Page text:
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The Palaeolithic Origins of Human Burial, by Paul Pettitt, 2010. London:
Routledge; ISBN 978-0-415-35489-9 hardback £70.00 & US\$115; ISBN
978-0-415-35490-5 paperback £22.99 & US\$35.95; xi + 307 pp., 77 gs., 9

April Nowell

Cambridge Archaeological Journal / Volume 22 / Issue 02 / June 2012, pp 298 - 299
DOI: 10.1017/S0959774312000327, Published online: 23 May 2012

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April Nowell (2012). Cambridge Archaeological Journal, 22, pp 298-299 doi:10.1017/S0959774312000327

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I find Pettitt persuasive when he argues that the Honorary Fellow. distinguishes this from structured abandonment because tories of the hominin skeletal remains whose preservation is the ‘place is given meaning beyond prosaic concerns such as likely the result of some kind of mortuary behaviour. he emphasizes that it is an over- volume fills a true void in the literature and will remain an generalization to say that Neanderthals ‘bury their dead’. processing at the pre-Neanderthal site of Gran Dolina within xi + 307 pp. he argues. 77 figs. He also The book is divided into eight chapters. Seen in this way. Pettit includes an extensive bibliography as well as detailed inven. It is clear that this are no Neanderthal burials. London: Routledge. Examples can include is an absorbing and intriguing read that I found difficult to the back of a cave. audience and individual idiosyncrasies. Like Riel-Salvatore and behaviour in the behavioural repertoire of non-human Clark (2001). Exeter University complexity of behaviours exhibited by non-human primates Murtwell Barn could. spectacularly furnished single. 2) in his recent book The Palaeolithic Origins of ary caching is described as the deliberate deposition of Human Burial. emergence of ritualized burials — particularly the often ated with the treatment of dead conspecifics than is gener. The first is describes other aspects of mortuary behaviour engaged in an introduction which outlines the volume and defines the by Neanderthals. Chapter 7. draw on it to update a guest the dead’ and ‘places for the living’. This is probably not a bad thing. In the corpse protection (p.. titled ‘From Fragmentation to Collectivity’ morbidity (a keen interest in the injured or deceased) and looks at the circulation of human relics (isolated body parts). 298–9 © 2012 McDonald Institute for Archaeological Research doi:10. suggest it to a graduate student as background The fifth chapter is devoted to Neanderthals. While he reading for her MA thesis and refer to it in a book chapter I rejects Robert Gargett’s (1989.00 &US$115. 9)’. This any modification of that location. The sixth and longest chapter of the book focuses The second chapter traces the roots of hominin funerary primarily on Gravettian burials. including ‘curation’ children and adolescents. ISBN 978-0-415-35489-9 example of ‘structured abandonment’. it is densely packed with data and reappropriated or any natural depression or fissure. p. in some places and at some times bury their dead. Pettitt may be on hardback £70. among our ancestors. have become codi- Diptford fied. injure or consume parts of the bodies of one’s circumstances in archaeology — and to think through an conspecifics’. Funerary caching is an important short time it took me to read this volume I had the occasion concept because it can be seen as the basis for a symbolic to recommend it to a colleague who was looking for a recent transition of landscape — over time there can be ‘places for review of Palaeolithic burials. Funer- Pettitt (p. he traces the origins and development of a corpse or parts of corpse in a specific location without human mortuary practices throughout the Pleistocene. over time. (the carrying around of a corpse in its entirety or in pieces). archaeology.1017/S0959774312000327 eteries (places of multiple burial that are dedicated primarily 298 . ritualized and taken on symbolic meaning that they Devon lacked in the non-human primate context. Reviews relation to flow and I have found since reading this book what Pettitt terms the ‘Cronos Compulsion’ (‘the urge … to that ‘flow’ appears to have potential in myriad further dismember. In Chapter 3 and more fully in Chapter 4 Pettitt traces ‘At what point in human behavioural evolution did the development of funerary caching and the emergence responses to death become culturally meaningful?’ asks of the earliest burials amongst early Homo sapiens. Pettitt characterizes the Gravettian as a true primates. terms and concepts that will be used throughout the book. important resource for students and professionals in the It is more correct. While other mortuary beha­ with chimpanzees and while it is largely anecdotal evidence viours continue to be elaborated upon Pettitt describes the it is clear that there is a larger variety of behaviours associ. and the incidence of burials and the emergence of true cem- CAJ 22:2. 9 tables the framework of an elaborated Cronos compulsion. it may be a stretch to describe the The Palaeolithic Origins of Human Burial. well-known Australopithecus afarensis site AL-333 as an early tralopithecines and in hominins of the Lower and Middle Pleistocene. TQ9 7NQ In Chapter 3 Pettitt explores the transition from UK morbidity to actual mortuary behaviour in Pliocene aus- Email: Paul. the distinction between nutritional and ritual April Nowell cannibalism becomes less important. double and triple burials of ally acknowledged. is an important chapter because it lays the foundation for interpreting the hominin finds in subsequent chapters of Paul Rainbird this book. 9) are clearly meaningful and vary according archaeology of flow as one way of approaching the material to situation. ISBN 978-0-415-35490-5 surer ground when he interprets the evidence for soft tissue paperback £22. a pit dug for another purpose but then put down. Pettitt focuses on behaviours associated primarily break with what came before. At 15 pages this is one of the shortest chapters and with good reason as the evidence is more fragmentary. In it. For many researchers.99 & US$35. At 307 to say that some Neanderthals field for years to come.Rainbird@bristol.. Sites such as Atapuerca lecture I give on Gravettian burials for a class in mortuary are discussed within this context. 1999) extreme thesis that there was writing on Neanderthal symbol use. These behaviours. by Paul Pettitt.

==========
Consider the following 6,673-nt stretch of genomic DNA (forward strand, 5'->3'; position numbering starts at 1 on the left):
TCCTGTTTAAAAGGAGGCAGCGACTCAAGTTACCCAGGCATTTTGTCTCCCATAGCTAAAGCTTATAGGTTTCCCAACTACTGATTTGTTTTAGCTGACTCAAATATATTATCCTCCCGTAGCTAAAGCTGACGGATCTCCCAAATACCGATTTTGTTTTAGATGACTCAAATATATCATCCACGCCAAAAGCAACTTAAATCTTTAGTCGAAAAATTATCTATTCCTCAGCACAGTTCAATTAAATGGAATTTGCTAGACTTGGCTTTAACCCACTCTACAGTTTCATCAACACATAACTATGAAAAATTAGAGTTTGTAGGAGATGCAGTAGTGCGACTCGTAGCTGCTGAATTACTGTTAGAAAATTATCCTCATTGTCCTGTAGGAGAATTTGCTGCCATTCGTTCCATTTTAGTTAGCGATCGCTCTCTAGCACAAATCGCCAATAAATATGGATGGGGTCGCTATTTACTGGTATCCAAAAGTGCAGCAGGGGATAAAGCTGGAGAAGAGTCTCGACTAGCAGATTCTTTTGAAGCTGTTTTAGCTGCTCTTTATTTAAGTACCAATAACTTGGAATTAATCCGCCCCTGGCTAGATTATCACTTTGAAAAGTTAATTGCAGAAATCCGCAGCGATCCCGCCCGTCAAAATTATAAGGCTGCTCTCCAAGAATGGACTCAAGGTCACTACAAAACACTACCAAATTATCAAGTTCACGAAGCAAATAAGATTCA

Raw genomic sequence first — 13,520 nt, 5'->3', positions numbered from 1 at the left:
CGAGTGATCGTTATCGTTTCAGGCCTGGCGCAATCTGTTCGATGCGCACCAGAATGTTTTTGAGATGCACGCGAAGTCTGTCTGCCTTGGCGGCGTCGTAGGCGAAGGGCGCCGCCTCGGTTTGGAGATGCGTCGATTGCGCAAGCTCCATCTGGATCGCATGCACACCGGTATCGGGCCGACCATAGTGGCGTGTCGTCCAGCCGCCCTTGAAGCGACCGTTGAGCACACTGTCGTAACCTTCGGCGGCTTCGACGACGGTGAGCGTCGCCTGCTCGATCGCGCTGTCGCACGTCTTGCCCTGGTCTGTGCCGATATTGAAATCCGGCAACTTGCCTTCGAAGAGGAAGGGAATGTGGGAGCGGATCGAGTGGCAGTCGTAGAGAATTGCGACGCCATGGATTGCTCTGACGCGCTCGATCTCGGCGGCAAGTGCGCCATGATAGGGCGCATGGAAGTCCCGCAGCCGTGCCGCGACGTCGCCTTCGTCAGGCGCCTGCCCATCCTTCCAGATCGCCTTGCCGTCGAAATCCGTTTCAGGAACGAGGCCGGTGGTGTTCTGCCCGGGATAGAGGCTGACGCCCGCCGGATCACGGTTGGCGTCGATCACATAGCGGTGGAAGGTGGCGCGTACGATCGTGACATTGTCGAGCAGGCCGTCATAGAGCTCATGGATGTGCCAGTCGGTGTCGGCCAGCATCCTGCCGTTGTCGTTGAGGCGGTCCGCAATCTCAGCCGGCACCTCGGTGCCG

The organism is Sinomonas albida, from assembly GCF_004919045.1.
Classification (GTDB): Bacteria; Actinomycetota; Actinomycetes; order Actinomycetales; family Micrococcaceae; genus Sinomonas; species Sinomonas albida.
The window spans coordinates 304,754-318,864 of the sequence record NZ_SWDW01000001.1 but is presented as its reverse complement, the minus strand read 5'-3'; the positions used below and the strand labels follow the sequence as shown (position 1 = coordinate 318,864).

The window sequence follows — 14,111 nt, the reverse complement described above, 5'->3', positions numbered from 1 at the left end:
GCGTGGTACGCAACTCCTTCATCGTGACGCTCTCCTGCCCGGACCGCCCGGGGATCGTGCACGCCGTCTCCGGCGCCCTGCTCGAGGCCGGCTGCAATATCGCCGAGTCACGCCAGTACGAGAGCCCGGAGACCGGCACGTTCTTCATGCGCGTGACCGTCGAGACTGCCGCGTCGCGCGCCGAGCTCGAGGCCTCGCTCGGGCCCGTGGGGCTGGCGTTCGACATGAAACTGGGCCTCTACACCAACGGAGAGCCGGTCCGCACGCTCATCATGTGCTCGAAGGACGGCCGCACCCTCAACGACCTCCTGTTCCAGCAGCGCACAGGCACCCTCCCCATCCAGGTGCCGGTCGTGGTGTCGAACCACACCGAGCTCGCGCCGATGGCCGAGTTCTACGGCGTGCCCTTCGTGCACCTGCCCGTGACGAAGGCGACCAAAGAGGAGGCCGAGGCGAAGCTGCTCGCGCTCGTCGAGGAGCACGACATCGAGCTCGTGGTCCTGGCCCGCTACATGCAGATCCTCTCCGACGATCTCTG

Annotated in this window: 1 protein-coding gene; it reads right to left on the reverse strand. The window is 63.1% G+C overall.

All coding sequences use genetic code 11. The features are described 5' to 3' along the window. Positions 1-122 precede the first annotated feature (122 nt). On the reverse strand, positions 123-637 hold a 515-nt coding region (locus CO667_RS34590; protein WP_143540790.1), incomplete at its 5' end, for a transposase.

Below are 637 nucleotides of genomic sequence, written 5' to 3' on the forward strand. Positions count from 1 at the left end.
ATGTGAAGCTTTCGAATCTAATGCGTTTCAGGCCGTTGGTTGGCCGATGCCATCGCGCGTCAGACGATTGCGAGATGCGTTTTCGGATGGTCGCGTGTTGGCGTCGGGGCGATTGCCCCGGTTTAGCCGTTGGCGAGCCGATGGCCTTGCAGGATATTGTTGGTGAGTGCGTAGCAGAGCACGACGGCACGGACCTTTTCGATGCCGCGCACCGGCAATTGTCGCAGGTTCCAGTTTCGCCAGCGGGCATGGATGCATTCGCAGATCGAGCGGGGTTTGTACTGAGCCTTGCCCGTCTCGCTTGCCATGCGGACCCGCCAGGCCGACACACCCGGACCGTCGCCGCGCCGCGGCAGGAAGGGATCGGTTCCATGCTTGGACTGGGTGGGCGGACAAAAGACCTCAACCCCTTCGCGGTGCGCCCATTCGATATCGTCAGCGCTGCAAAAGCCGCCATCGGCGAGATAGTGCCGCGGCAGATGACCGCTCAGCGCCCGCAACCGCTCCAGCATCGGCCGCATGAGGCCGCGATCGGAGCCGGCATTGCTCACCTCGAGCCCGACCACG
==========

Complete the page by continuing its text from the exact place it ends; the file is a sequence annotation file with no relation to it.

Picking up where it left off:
STN CSC of molluscs. increases ing from prehistory.00.. Marcello A. none of the studies makes use of geochemical methods. Grave markers: middle and development. shells primarily for their use as artefacts. & G. 2005. Shells of practices that he describes in such detail. In fact. 1999. Finally. This is not so. which are April Nowell increasingly being adopted to determine the provenance Department of Anthropology of ornamental shells (e. an increase in the ‘dichotomy in scholarly focus’ (p. between male Gravettian burials and female Gravettian Archaeomalacology is the study of molluscs (terrestrial. Many archaeomalacological papers in population. a temporal and geographic bias come from. Journal of Human Evolution 37. In addition. For instance. as a more suitable for professionals. I personally have difficulty with ies of marine shells recovered from archaeological sites and Pettitt’s insistence in the reality of an inverse relationship used for non-dietary purposes by humans living in the past. Pettitt takes a pragmatic approach to inter. at face value is that SEM (Scanning Electron Microscopy) gists (particularly of the Palaeolithic period) and human is the main (and virtually only!) analytical tool important palaeontologists interested in mortuary archaeology. A definite limitation were living in complex social worlds and it is likely that of the book. For example. Nonetheless. and the development of large centres especially in which focuses heavily on the New World and. of the arguments presented in this volume. readers likely will not Archaeomalacology Revisited is a collection of papers on stud- agree with everything. In the last ten years or so. the only true shortcoming of this freshwater and marine) from archaeological sites and is book is that Pettitt often fails to contextualize the mortuary considered a sub-discipline of archaeozoology. Saint-Césaire. 27–90. practices. and cover different time periods start- (although Pettitt does discuss Gravettian figurines). has makes links to Middle and early Upper Palaeolithic funer. diately demonstrate (Claassen 1998). for Archaeozoology) meeting. J. 2011. increasing sedentism. References In the introductory chapter. R. Clark. in particular. Grave shortcomings: the evidence for Neandertal present trend in archaeomalacology. 55 figs. R. All the evidence suggests that Gravettian people which would not in itself be limiting.. Overall. of course.g. which approximately as the ‘Golden Age’ of the Palaeolithic these practices seem coincide with the transition from the Middle to the Upper even more unusual. Çakırlar heralds the Gargett. Eerkens et al. BC raw materials and dyes (Thomas & Mannino 2001). such as their utilization as tools. ceramic technologies including the construc.. which is witnessing burial. past. 299–300 © 2012 McDonald Institute for Archaeological Research doi:10. Mannino preting the data presented in this book and mostly avoids overextending himself.00 & US$60. study of shell artefacts and. changes in subsistence presented at the meeting are not included in this volume. I concur with the view that every aspect of early Upper Paleolithic burials and the use of chronotypol- ogy in contemporary Paleolithic research. It is important to contextualize these Palaeolithic (d’Errico & Stringer 2011). the data used to Oxford: Oxbow Books. subsistence and symbolic the richness and unusual composition of Gravettian burial behaviours (Claassen 1998). however. Chapter 8 provides a short summary in Archaeological Settings. CAJ 22:2. Vanhaeren et University of Victoria al.1017/S0959774312000339 299 . artefacts. 449–79. Middle Paleolithic burial is not a dead issue: between researchers that study molluscs to reconstruct the view from Qafseh. Kebara. edited by Canan Çakırlar. Eastern Europe where many of the more spectacular burials on pre-Columbian Mexico. 157–90. for molluscs can inform us about a variety of aspects of our those without a background in Palaeolithic archaeology. as sources of Victoria. ISBN 978-1-84217-436-4 paperback support them and the implications of mortuary behaviour £30. xviii + 95 pp. 2001. 2004). all the other studies focus on the use of shells as ornaments. Even still. vi) Gargett. figurines. 1989.. Amud and their role in past human subsistence and those that study Dederiyeh. It is for the study of shell ornaments. is that it does not offer a complete pic- their mortuary practices were intertwined with these other ture of the range of methods available for the study of shell socially construed practices and values. with the exception of a single Canada interesting article on the use of shell waste for lime produc- Email: anowell@uvic. which took place in Mexico tion of kilns. burials practices within the broader framework of other The ten articles published in this small book were developments happening at this time such as textile dying presented at two sessions of the ICAZ (International Council and weaving. portable art including personal adornment City five years ago. of ornaments. many aspects of the non-dietary use PO Box 3050. Current Anthropology 30. 13 tables for the debate on hominin symbolic capacity. graduate students and advanced careful evaluation of the relevant literature would imme- tion (Carannante).A. allowed us to gain information on the evolution of human ary caching and Cronos compulsions as discussed above behaviour and ethno-linguistic diversity from the remotest but without knowing that the Gravettian is often described periods of their use for these purposes. Current Anthropo­ logy 42(4). particularly. including the environment. Reviews or entirely to the dead) in the late Upper Palaeolithic and Archaeomalacology Revisited: Non-dietary Use of Molluscs Epipalaeolithic. are not V8W 3P5 covered in the book. as a positive Riel-Salvatore. the practices seem to develop out of nowhere — Pettit. The impression that emerges by taking the articles Bottom line — who should read this book? Archaeolo.